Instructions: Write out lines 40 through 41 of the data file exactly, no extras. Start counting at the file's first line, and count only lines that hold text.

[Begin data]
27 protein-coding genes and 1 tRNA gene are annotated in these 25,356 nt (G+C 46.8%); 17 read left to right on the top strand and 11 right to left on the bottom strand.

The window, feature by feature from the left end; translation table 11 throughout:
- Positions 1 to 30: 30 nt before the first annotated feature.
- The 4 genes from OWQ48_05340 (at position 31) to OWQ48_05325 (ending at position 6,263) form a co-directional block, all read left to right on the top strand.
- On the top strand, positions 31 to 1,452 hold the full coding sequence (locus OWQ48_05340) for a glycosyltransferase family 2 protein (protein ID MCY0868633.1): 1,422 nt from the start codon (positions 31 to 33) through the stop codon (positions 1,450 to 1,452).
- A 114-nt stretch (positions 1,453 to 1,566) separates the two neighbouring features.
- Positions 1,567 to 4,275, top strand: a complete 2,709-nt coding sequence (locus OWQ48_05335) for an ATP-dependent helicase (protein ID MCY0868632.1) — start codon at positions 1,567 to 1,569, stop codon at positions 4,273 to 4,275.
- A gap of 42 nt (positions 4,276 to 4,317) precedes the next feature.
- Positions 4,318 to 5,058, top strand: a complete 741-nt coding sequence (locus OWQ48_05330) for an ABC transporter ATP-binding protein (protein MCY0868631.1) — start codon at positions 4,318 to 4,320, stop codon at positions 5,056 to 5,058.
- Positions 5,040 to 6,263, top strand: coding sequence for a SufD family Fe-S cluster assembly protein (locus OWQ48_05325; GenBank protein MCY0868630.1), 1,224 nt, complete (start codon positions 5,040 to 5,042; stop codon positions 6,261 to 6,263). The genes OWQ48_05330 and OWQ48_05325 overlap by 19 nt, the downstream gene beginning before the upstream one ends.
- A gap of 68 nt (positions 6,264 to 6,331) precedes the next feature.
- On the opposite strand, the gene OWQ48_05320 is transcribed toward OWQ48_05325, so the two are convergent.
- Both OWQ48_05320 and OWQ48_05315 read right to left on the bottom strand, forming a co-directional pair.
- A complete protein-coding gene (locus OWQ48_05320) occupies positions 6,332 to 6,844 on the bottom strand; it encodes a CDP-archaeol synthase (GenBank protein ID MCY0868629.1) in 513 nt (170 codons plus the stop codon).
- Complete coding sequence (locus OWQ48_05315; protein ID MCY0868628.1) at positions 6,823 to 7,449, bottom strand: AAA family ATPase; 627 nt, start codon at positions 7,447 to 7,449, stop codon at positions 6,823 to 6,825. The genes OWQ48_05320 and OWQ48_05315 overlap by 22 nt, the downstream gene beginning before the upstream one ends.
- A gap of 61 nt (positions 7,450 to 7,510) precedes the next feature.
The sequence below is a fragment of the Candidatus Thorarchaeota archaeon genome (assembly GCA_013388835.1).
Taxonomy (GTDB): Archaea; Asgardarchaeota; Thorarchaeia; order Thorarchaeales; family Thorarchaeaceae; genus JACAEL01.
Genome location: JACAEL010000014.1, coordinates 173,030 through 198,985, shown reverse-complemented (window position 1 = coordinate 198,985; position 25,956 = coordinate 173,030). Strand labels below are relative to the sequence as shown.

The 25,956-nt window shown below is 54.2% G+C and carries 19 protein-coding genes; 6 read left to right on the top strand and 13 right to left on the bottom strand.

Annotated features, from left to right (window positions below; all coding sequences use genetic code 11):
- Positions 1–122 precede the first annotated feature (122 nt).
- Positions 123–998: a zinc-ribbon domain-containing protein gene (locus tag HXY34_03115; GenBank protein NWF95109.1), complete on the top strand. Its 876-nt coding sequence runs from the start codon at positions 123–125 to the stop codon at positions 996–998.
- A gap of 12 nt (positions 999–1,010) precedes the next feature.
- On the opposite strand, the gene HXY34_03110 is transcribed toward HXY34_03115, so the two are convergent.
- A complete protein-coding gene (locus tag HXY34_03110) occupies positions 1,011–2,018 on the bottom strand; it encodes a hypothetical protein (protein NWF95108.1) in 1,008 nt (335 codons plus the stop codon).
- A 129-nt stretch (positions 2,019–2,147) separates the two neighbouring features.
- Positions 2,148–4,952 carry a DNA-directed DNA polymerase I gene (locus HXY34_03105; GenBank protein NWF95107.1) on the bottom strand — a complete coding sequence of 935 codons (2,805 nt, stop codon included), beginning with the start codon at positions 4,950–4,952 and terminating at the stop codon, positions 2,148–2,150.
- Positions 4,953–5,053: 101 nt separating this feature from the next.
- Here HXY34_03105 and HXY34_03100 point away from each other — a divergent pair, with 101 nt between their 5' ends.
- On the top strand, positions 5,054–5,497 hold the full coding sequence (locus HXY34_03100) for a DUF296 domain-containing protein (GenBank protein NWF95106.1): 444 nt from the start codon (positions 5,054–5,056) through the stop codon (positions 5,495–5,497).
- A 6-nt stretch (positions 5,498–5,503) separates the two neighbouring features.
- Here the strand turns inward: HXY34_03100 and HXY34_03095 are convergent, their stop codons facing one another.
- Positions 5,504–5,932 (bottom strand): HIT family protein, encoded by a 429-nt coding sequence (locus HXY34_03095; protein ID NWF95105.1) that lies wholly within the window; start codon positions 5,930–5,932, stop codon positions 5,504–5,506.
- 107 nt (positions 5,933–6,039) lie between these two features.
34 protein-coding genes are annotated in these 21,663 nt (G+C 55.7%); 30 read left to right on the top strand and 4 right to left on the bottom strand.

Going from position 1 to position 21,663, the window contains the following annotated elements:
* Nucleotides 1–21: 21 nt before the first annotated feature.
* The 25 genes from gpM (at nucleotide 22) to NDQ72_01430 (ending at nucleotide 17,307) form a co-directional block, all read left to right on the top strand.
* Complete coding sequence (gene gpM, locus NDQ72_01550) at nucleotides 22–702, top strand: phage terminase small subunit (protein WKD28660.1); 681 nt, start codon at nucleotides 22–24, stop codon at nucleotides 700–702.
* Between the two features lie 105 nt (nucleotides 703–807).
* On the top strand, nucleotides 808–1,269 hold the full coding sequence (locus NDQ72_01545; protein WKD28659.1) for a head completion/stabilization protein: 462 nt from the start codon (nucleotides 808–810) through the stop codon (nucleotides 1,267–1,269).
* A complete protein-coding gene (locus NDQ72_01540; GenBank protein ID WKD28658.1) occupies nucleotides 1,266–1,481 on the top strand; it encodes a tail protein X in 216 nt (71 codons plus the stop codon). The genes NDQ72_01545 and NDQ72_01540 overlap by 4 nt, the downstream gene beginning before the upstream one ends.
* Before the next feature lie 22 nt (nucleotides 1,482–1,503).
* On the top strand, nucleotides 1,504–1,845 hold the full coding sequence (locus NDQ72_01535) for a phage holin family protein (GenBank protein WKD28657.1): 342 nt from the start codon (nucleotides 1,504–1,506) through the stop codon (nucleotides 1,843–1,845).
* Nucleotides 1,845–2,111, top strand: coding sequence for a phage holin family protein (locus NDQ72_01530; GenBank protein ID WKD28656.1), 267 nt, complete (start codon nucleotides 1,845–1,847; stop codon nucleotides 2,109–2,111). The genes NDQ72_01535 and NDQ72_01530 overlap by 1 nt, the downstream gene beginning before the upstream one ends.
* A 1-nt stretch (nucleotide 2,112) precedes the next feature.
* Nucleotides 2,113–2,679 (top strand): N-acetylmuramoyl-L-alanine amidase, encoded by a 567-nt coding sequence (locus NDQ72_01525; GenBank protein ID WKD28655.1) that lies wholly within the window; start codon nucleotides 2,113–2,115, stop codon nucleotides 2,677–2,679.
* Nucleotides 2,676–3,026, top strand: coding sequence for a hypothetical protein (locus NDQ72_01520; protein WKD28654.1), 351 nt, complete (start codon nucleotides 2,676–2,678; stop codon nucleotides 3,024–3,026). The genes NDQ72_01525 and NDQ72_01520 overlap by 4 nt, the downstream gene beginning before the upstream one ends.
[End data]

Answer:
* Complete coding sequence (gene gpM, locus NDQ72_01550) at nucleotides 22–702, top strand: phage terminase small subunit (protein WKD28660.1); 681 nt, start codon at nucleotides 22–24, stop codon at nucleotides 700–702.
* Between the two features lie 105 nt (nucleotides 703–807).